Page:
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Hacking My Cycle: Eliminating PMS Naturally PART ONE

July 9, 2017

I go and find the only other woman on the floor

Is the secretary sitting at the desk by the door

I ask her if she's got a tampon I could use

She says

Oh honey, what a hassle for you

Sure I do

You know I do

I say

It ain't no hassle, no, it ain't no mess

Right now it's the only power

That I possess

These businessmen got the money

They got the instruments of death

But I can make life

I can make breath

Sitting in the boardroom

The I'm-so-bored room

Listening to the suits talk about their world

I didn't really have much to say 

The whole time I was there

So I just left a big brown bloodstain

On their white chair

 

Last verse From the song Blood in the Boardroom by Ani DiFranco.

 

Ani Difranco’s anthem to menstruation is brilliant. It is a reminder that women’s bodies are the site of life giving force and that our menstrual cycle is a source of power. Yet for many women it is not just a “hassle” and a “mess.” It is a bringer of headaches, bloating, cramps, low energy and pimples. After transitioning to neutral soled shoes a few years ago I stopped getting menstrual cramps. when I cut down on sugar (processed and natural) my premenstrual energy stayed more constant and for the past few months I have been experimenting with getting to the source of my other symptoms pre and menstrual. And, I have been doing a lot. So much in fact that I’ve broken it all down into two blog posts. This first one is a general overview of my approach, the second gets into specifics. So here goes:

General Oestrogen Balancing - Giving Progesterone a Chance

Before I could do anything about bloating or grumpiness or headaches I first needed to get to the source of the problem. PMS happens when oestrogen and and progesterone levels become imbalanced. Progesterone is a sensitive wee flower and it gets depleted or dominated really easily. It is boosted through getting lots of good quality sleep and it converts into cortisol when we are stressed. I don’t know many people with young children who are well rested and stress free so I moved on to areas that I do have more control over. like my old friends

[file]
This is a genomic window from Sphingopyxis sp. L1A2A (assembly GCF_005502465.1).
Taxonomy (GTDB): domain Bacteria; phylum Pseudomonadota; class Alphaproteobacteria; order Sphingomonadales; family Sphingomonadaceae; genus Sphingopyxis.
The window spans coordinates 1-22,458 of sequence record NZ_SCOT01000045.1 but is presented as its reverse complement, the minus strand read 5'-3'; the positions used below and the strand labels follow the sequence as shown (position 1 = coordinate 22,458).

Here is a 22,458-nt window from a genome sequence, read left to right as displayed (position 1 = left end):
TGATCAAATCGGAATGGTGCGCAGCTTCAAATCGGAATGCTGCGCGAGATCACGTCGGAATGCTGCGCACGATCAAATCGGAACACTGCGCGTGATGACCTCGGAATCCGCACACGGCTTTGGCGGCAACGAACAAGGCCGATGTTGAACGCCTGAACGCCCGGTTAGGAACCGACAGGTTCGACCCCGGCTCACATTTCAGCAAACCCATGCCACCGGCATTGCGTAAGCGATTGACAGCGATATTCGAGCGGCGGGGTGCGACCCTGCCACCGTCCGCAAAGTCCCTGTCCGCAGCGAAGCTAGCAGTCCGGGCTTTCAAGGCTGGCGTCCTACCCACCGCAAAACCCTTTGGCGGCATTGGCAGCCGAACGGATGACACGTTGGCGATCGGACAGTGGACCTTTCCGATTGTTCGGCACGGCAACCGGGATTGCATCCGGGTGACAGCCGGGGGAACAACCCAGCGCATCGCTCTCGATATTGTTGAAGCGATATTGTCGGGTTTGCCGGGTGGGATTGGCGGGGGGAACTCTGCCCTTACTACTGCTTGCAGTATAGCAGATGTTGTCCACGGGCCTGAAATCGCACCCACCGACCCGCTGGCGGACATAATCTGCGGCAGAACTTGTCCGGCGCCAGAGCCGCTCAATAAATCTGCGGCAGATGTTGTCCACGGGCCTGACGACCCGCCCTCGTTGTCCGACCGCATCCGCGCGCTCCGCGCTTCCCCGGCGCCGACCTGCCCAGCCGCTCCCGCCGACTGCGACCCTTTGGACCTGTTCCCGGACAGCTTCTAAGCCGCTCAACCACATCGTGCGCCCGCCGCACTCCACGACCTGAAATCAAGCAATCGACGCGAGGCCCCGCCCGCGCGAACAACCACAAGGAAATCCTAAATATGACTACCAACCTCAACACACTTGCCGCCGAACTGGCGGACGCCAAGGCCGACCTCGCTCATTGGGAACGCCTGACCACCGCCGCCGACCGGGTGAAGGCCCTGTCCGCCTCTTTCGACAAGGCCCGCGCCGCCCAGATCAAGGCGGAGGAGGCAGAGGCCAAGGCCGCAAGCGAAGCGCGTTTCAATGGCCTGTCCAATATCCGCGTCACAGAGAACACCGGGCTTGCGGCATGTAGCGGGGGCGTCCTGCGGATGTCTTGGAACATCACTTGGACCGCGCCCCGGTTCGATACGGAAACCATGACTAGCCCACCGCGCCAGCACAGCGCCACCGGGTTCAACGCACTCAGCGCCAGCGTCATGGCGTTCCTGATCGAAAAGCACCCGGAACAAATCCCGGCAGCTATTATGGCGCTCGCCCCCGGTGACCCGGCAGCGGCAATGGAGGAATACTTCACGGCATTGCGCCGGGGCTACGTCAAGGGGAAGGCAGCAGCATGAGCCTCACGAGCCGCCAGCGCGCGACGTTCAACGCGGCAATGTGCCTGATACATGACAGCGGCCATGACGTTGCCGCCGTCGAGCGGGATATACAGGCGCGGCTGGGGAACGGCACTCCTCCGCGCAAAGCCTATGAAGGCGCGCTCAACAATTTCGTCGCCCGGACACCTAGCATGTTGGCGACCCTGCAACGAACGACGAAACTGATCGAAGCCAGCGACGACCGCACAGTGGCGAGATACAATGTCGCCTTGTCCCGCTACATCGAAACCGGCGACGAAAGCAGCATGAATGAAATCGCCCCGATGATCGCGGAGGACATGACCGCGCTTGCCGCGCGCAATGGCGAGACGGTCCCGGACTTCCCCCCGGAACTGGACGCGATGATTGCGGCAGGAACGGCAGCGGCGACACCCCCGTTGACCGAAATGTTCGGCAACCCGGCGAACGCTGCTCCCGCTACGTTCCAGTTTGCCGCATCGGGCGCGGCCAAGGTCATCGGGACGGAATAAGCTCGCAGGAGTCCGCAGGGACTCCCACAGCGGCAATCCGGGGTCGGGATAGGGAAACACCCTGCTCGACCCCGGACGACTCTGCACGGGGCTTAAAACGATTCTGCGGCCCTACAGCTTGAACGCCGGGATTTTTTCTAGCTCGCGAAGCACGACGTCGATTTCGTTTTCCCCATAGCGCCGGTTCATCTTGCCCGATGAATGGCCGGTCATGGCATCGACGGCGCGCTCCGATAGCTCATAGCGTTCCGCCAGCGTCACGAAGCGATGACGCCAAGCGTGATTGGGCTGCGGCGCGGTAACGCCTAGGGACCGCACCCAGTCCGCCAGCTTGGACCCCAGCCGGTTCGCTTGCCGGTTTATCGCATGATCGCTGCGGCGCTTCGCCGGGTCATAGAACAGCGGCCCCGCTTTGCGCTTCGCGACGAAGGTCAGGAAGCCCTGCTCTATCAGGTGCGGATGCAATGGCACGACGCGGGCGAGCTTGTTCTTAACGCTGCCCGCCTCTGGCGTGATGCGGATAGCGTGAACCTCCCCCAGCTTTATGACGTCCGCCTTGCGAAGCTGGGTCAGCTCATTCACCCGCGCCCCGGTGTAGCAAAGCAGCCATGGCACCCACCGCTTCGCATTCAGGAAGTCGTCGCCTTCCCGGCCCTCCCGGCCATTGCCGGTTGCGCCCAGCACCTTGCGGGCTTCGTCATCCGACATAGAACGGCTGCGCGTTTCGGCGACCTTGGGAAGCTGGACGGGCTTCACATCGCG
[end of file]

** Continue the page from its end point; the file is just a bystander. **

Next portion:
• sugar and refined carbohydrates. These foods cause insulin to spike which then leads to lower levels of sex hormone binding globulin being produced which helps the body get rid of excess oestrogen and testosterone in the blood. I tried to keep my blood sugar levels constant which really means that I snacked on a whole lot of nuts, seeds hummus and vegetables in the two weeks preceding my period. I had sweet treats occasionally and didn’t beat myself up over it either. 

  • I don’t really drink so wine isn’t an issue for me but - just so you know - wine has sugar in it too, and alcohol distracts the liver from excreting excess oestrogen. 

  • On a happier note daily movement helps to balance our hormones. Exercise increases endorphins, decreases stress hormones and reduces cellular inflammation. A half hour walk or putting on washing and making dinner and putting out washing and watering the garden and folding washing, all count as movement by the way. 

  • Back to the bad news: caffeine borrows energy from our neurotransmitter bank and doesn’t give it all back, it also increases cortisol production (more cortisol?) which depletes progesterone (again). So. For three months, for the purposes of this experiment I haven’t had any caffeine at all and I still miss my morning soy chai tea. Going forward in the middle weeks of my cycle I will go back to caffeinated tea, for the week before and during I’m happy to stick to herbal teas.